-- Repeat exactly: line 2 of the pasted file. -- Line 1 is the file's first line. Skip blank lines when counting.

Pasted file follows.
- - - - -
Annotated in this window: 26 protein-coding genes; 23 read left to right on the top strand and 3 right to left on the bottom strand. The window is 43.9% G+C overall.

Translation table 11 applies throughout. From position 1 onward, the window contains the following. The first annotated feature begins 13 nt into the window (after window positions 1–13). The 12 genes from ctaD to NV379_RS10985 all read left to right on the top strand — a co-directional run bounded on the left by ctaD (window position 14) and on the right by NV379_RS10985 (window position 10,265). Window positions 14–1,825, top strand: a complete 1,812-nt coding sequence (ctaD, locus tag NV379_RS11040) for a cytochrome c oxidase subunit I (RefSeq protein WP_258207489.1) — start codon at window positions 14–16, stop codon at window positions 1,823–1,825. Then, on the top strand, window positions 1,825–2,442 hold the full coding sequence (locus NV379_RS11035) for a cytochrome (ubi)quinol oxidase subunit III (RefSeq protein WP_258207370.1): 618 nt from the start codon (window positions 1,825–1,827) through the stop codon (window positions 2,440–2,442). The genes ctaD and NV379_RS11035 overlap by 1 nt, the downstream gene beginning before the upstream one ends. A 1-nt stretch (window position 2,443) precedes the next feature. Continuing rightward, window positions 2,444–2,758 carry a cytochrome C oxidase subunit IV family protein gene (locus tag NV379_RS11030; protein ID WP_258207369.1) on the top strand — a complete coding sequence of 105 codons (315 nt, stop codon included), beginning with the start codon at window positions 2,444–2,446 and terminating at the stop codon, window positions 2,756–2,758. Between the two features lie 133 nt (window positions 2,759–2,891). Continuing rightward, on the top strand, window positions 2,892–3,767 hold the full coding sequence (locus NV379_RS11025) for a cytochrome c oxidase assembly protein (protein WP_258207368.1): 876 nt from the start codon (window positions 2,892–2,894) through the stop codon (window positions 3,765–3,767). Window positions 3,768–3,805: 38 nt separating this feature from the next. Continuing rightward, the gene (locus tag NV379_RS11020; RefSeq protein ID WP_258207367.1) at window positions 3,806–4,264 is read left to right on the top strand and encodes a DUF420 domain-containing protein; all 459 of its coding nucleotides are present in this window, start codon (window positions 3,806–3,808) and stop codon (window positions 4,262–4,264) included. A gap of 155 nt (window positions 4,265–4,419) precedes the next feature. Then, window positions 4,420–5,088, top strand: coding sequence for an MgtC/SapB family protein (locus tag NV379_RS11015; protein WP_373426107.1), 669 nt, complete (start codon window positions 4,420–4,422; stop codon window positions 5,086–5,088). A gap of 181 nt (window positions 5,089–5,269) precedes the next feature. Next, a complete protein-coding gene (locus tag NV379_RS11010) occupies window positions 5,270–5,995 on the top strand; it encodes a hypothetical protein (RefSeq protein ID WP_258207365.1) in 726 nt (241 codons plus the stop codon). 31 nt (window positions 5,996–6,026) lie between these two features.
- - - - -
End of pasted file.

Translation table 11 applies throughout. From position 1 onward, the window contains the following. The first annotated feature begins 13 nt into the window (after window positions 1–13). The 12 genes from ctaD to NV379_RS10985 all read left to right on the top strand — a co-directional run bounded on the left by ctaD (window position 14) and on the right by NV379_RS10985 (window position 10,265). Window positions 14–1,825, top strand: a complete 1,812-nt coding sequence (ctaD, locus tag NV379_RS11040) for a cytochrome c oxidase subunit I (RefSeq protein WP_258207489.1) — start codon at window positions 14–16, stop codon at window positions 1,823–1,825. Then, on the top strand, window positions 1,825–2,442 hold the full coding sequence (locus NV379_RS11035) for a cytochrome (ubi)quinol oxidase subunit III (RefSeq protein WP_258207370.1): 618 nt from the start codon (window positions 1,825–1,827) through the stop codon (window positions 2,440–2,442). The genes ctaD and NV379_RS11035 overlap by 1 nt, the downstream gene beginning before the upstream one ends. A 1-nt stretch (window position 2,443) precedes the next feature. Continuing rightward, window positions 2,444–2,758 carry a cytochrome C oxidase subunit IV family protein gene (locus tag NV379_RS11030; protein ID WP_258207369.1) on the top strand — a complete coding sequence of 105 codons (315 nt, stop codon included), beginning with the start codon at window positions 2,444–2,446 and terminating at the stop codon, window positions 2,756–2,758. Between the two features lie 133 nt (window positions 2,759–2,891). Continuing rightward, on the top strand, window positions 2,892–3,767 hold the full coding sequence (locus NV379_RS11025) for a cytochrome c oxidase assembly protein (protein WP_258207368.1): 876 nt from the start codon (window positions 2,892–2,894) through the stop codon (window positions 3,765–3,767). Window positions 3,768–3,805: 38 nt separating this feature from the next. Continuing rightward, the gene (locus tag NV379_RS11020; RefSeq protein ID WP_258207367.1) at window positions 3,806–4,264 is read left to right on the top strand and encodes a DUF420 domain-containing protein; all 459 of its coding nucleotides are present in this window, start codon (window positions 3,806–3,808) and stop codon (window positions 4,262–4,264) included. A gap of 155 nt (window positions 4,265–4,419) precedes the next feature. Then, window positions 4,420–5,088, top strand: coding sequence for an MgtC/SapB family protein (locus tag NV379_RS11015; protein WP_373426107.1), 669 nt, complete (start codon window positions 4,420–4,422; stop codon window positions 5,086–5,088). A gap of 181 nt (window positions 5,089–5,269) precedes the next feature. Next, a complete protein-coding gene (locus tag NV379_RS11010) occupies window positions 5,270–5,995 on the top strand; it encodes a hypothetical protein (RefSeq protein ID WP_258207365.1) in 726 nt (241 codons plus the stop codon). 31 nt (window positions 5,996–6,026) lie between these two features.